Eggs.Inside that small, fragile shell you’ll find a shocking source of protein, vitamins and minerals. In fact, the ratio of amino acids (protein) in eggs is so close to ideal for human nutrition, they’re used as the model for rating quality of protein in all foods (pretty much stole that sentence right out of Precision Nutrition essentials of sport and exercises nutrition). Just one egg will provide you with 10%-30% your daily needs of no less than 11 of the 18 amino acids.
Now lets address the  elephant in the room, what’s the first thing that comes to mind when you hear the word ‘egg’: cholesterol. Eggs can’t be healthy cause they have lots of cholesterol, right? Cholesterol is ok. It’s actually essential. Without it, we can’t build cell membranes; no new membranes, no life. It also puts us in a good mood. Studies have shown that people with low cholesterol (totals under 160 in men) tend to be pissed off and depressed. Apparently, cholesterol blocks re-uptake of that happy neurotransmitter serotonin.
I’ll save cholesterol for another time. I don’t want to take away from the topic at hand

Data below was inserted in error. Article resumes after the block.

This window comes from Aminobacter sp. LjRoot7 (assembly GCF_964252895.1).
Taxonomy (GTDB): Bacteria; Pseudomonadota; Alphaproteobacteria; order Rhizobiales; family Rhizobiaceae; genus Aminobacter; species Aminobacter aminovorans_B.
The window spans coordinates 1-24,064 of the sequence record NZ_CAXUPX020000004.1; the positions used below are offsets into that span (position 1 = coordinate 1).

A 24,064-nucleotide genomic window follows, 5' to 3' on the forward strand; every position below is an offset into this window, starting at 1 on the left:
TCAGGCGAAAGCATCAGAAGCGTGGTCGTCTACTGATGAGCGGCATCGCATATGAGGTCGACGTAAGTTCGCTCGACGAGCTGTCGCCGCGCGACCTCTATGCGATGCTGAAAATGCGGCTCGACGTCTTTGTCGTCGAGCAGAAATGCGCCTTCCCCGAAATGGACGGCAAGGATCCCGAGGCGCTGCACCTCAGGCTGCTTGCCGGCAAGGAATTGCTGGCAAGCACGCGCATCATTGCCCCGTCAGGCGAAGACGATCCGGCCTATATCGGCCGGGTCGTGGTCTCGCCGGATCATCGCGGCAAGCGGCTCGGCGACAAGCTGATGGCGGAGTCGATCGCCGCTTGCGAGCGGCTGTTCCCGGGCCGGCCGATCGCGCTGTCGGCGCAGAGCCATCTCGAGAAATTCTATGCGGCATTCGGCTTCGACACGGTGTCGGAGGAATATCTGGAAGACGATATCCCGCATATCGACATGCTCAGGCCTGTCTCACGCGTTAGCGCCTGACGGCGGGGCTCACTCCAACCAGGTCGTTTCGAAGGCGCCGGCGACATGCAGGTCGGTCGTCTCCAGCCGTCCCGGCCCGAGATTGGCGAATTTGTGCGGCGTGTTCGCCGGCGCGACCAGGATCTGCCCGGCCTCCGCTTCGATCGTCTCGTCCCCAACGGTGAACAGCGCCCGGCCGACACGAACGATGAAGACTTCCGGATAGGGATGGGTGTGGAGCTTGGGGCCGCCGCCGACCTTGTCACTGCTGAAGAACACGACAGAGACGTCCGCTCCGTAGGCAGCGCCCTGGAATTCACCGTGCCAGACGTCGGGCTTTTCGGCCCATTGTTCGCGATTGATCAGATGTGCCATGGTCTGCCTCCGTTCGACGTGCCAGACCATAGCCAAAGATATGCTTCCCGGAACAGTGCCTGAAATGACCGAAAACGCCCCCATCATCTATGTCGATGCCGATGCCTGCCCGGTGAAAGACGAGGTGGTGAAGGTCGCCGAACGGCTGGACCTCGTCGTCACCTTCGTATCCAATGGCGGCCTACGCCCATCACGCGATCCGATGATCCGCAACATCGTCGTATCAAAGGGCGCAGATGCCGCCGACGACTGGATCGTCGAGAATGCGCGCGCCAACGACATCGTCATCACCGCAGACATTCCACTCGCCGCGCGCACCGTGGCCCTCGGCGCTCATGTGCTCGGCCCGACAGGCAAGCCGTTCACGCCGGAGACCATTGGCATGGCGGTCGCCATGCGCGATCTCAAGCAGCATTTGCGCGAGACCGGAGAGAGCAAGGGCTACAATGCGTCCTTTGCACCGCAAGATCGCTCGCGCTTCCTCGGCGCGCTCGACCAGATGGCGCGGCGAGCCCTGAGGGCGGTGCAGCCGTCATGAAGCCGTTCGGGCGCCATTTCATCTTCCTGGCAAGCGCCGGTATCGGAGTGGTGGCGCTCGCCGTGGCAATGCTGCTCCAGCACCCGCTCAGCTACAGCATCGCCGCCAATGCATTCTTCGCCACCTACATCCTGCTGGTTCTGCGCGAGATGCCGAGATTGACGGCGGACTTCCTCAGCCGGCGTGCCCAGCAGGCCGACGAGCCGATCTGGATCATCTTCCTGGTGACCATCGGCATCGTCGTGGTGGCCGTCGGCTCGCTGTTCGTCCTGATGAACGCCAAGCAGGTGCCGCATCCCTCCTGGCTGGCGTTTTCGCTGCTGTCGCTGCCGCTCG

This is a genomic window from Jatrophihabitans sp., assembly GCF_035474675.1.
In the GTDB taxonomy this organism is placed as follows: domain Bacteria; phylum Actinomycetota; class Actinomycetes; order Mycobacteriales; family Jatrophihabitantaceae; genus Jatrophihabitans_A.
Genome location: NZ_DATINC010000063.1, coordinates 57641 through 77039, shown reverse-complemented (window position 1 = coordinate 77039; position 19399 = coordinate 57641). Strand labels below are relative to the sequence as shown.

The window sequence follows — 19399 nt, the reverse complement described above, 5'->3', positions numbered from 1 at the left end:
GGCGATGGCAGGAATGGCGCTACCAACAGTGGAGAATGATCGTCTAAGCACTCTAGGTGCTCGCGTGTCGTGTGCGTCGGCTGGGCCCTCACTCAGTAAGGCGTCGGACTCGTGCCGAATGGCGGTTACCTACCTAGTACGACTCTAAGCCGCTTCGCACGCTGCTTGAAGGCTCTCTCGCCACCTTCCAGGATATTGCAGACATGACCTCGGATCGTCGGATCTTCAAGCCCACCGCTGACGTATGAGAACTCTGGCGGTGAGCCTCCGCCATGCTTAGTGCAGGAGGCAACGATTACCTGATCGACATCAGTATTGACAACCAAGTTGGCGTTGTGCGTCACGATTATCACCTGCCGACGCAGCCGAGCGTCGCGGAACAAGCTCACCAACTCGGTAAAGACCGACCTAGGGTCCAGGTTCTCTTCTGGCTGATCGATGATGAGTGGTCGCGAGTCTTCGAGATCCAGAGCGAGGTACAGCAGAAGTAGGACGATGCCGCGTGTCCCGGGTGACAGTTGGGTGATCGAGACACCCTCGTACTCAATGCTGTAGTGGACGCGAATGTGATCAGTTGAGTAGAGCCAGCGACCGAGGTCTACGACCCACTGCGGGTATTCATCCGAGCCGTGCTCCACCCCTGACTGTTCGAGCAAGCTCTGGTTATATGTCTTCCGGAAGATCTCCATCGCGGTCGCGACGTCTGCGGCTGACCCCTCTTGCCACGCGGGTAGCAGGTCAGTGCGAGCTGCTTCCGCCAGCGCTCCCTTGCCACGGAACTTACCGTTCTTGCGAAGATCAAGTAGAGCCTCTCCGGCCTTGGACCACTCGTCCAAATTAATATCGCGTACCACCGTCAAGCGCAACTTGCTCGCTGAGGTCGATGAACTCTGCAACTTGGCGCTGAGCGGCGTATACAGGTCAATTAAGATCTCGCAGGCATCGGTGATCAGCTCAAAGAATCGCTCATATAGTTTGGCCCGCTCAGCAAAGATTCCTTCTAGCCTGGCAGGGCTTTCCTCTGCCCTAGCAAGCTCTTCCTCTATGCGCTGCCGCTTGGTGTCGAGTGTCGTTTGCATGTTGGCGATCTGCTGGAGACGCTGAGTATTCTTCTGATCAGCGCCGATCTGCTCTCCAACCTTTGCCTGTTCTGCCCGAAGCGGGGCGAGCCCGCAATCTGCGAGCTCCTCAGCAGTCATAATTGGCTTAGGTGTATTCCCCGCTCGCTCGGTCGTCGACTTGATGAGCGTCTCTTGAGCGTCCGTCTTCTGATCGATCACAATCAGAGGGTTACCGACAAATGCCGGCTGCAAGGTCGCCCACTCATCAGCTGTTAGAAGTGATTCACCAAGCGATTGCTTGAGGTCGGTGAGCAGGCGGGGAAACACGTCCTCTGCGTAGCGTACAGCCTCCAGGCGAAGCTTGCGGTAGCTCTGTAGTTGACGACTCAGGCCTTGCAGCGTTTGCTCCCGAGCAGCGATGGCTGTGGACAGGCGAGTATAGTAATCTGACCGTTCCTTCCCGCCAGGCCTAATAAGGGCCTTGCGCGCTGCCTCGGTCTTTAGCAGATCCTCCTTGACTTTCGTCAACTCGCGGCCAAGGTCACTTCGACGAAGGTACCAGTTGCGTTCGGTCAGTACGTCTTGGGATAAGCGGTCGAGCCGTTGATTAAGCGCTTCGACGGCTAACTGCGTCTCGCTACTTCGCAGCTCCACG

Ok, so eggs have a stellar amino acid profile. We’re athletes, we like protein, this is good.

Eggs also have loads of minerals that are good for your brain, like lecithin. Lecithin, found in the yolk, helps digest fat and is the source for choline. Choline is a key component of fat-containing structures in cell membranes, and a real high percentage of our brain’s total mass comes from fat molecules. Guess what, eggs contain the highest source of choline.
Lutein, a fabulous carotenoid found in the yolk, helps prevent macular degeneration. You can find lutein in other foods, like spinach, but it’s easier to absorb from eggs.

You’ll also find a bunch of antioxidants like riboflavin, B12, biotin, and glutathione, all of which help to mitigate the cellular damage of life. Since we like to beat up our bodies with heavy cleans, lots of burpees and generally taking advantage of the outdoors around here, we’ve got a bit more cellular damage going on than your average Joe.

A quick note on that whole cholesterol thing: I do want to add that oxidized cholesterol is bad. It’s damaged and produces inflammation in the body. How you prepare your egg determines whether you’ve allowed the cholesterol to oxidize. Generally, you want to eat unbroken yolks – hard/soft boiled, poached or fried are superior to scrambled and omelets. Doesn’t mean you can’t have the latter, just eat them less frequently.

Yay eggs!!

Strength: Snatch Balance


Work up to a heavy single Snatch Balance. Focus on being fast under the bar with elbows locking out as your feet land. Stabilize the catch before recovering. If your Overhead Squat is less than ideal for the Snatch Balance (which requires a dynamic catch in the position), then perform a Snatch Grip Push Press + Overhead Squat instead.

Conditioning: For Time

KB Swings

Sit Ups